Daniel Craig at the Spectre Premiere


Daniel Craig arrived at the Spectre premiere at Royal Albert Hall in London properly dressed in Bondian black tie. Craig’s black dinner suit is Tom Ford’s signature “Windsor” model. which is the same model as the ivory dinner jacket that Daniel Craig wears in Spectre. Unlike the dinner jacket in Spectre, this black dinner jacket is properly cut for only one button on the front with a lower stance. The suit is likely made of a wool and mohair blend since it has a slight sheen, and many of Tom Ford’s dinner suits are made of an 85% wool and 15% mohair blend.

The dinner jacket is tailored with strong, straight shoulders with roped sleeveheads, a lean chest and a suppressed waist. It has a single button on the front, medium-wide peaked lapels, jetted pockets, five buttons on the cuffs and deep double vents. The sleeves are finished with turned back gauntlet cuffs, which wrap around only the outer half of the sleeves and are sewn into inner sleeve seam. The jacket’s peaked lapels, pocket jettings, gauntlet cuffs and buttons are faced in satin silk.


The cut of the double vents doesn’t work well for Craig’s large seat, which is likely why Craig has been dressed in all single vents in his last two films. It’s not because Craig’s build doesn’t work for double vents but rather because the way the vents on this jacket are cut doesn’t work for him. The vents on this dinner jacket don’t completely gape open, but they’re pulled open so that there’s almost no overlap. The vents need to be flared out more to have the proper overlap, and the double vents on the “Rengecy” cut in Quantum of Solace had the necessary flare.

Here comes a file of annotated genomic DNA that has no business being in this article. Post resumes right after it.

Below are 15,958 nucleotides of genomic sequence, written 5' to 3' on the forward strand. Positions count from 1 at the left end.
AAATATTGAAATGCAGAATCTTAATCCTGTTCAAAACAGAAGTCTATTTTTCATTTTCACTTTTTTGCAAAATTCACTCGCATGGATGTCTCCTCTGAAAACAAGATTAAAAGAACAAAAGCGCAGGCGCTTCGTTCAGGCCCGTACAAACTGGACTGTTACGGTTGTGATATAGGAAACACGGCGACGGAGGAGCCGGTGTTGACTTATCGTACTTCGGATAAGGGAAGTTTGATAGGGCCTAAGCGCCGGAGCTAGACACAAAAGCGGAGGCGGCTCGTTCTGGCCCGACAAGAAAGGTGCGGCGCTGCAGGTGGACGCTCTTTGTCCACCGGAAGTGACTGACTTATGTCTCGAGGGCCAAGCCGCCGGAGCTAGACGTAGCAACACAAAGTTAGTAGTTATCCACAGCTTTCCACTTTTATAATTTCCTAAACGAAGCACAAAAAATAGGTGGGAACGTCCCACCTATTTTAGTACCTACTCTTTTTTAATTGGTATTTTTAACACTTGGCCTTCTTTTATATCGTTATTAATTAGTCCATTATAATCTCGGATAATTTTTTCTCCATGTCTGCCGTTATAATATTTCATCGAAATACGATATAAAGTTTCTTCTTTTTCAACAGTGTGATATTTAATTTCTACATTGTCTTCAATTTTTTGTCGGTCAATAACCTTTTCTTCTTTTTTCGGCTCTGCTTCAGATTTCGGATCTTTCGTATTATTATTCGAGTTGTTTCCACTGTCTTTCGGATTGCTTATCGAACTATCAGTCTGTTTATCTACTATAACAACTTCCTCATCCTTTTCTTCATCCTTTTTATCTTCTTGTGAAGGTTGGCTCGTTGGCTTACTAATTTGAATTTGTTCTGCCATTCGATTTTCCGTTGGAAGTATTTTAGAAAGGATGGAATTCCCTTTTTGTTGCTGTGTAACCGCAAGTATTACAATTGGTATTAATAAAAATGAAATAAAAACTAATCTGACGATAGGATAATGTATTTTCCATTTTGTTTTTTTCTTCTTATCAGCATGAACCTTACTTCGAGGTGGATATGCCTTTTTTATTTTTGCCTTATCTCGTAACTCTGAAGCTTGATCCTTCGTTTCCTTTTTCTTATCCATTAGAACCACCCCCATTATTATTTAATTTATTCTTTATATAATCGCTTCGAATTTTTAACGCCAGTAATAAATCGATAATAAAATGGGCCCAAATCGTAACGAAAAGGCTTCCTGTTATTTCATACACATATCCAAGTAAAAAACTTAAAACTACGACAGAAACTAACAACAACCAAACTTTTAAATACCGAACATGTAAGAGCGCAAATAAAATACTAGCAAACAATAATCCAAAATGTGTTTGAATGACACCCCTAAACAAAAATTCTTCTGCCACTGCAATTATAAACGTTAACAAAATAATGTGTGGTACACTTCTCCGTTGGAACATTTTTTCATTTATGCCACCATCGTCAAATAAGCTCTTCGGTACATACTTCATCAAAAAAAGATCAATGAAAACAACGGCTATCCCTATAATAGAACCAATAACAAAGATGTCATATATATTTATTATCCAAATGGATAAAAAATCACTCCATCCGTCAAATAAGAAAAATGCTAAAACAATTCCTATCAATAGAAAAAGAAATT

Daniel Craig with David Walliams, who is wearing the Tom Ford dinner jacket from Spectre

Daniel Craig with David Walliams, who is wearing the Tom Ford dinner jacket from Spectre

The dinner suit’s trousers have a flat front, slide-buckle side adjusters and straight legs with a satin stripe down each leg. The legs are narrow but not tight.